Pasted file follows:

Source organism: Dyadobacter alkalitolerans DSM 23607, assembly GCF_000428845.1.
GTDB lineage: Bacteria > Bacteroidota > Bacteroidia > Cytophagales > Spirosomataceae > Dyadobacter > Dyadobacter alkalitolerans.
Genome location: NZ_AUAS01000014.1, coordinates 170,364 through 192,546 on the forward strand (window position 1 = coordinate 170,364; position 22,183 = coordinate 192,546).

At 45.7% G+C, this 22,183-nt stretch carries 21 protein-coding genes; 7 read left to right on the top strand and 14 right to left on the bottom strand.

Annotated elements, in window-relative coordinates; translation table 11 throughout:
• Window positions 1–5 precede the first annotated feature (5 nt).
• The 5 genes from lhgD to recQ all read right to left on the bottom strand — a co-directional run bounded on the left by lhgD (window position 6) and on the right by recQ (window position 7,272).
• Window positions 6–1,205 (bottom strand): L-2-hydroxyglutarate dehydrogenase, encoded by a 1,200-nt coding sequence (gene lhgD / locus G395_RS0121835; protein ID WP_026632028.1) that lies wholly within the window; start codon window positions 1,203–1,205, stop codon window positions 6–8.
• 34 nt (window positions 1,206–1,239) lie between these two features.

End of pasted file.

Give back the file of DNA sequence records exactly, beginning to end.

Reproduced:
Source organism: Dyadobacter alkalitolerans DSM 23607, assembly GCF_000428845.1.
GTDB lineage: Bacteria > Bacteroidota > Bacteroidia > Cytophagales > Spirosomataceae > Dyadobacter > Dyadobacter alkalitolerans.
Genome location: NZ_AUAS01000014.1, coordinates 170,364 through 192,546 on the forward strand (window position 1 = coordinate 170,364; position 22,183 = coordinate 192,546).

At 45.7% G+C, this 22,183-nt stretch carries 21 protein-coding genes; 7 read left to right on the top strand and 14 right to left on the bottom strand.

Annotated elements, in window-relative coordinates; translation table 11 throughout:
• Window positions 1–5 precede the first annotated feature (5 nt).
• The 5 genes from lhgD to recQ all read right to left on the bottom strand — a co-directional run bounded on the left by lhgD (window position 6) and on the right by recQ (window position 7,272).
• Window positions 6–1,205 (bottom strand): L-2-hydroxyglutarate dehydrogenase, encoded by a 1,200-nt coding sequence (gene lhgD / locus G395_RS0121835; protein ID WP_026632028.1) that lies wholly within the window; start codon window positions 1,203–1,205, stop codon window positions 6–8.
• 34 nt (window positions 1,206–1,239) lie between these two features.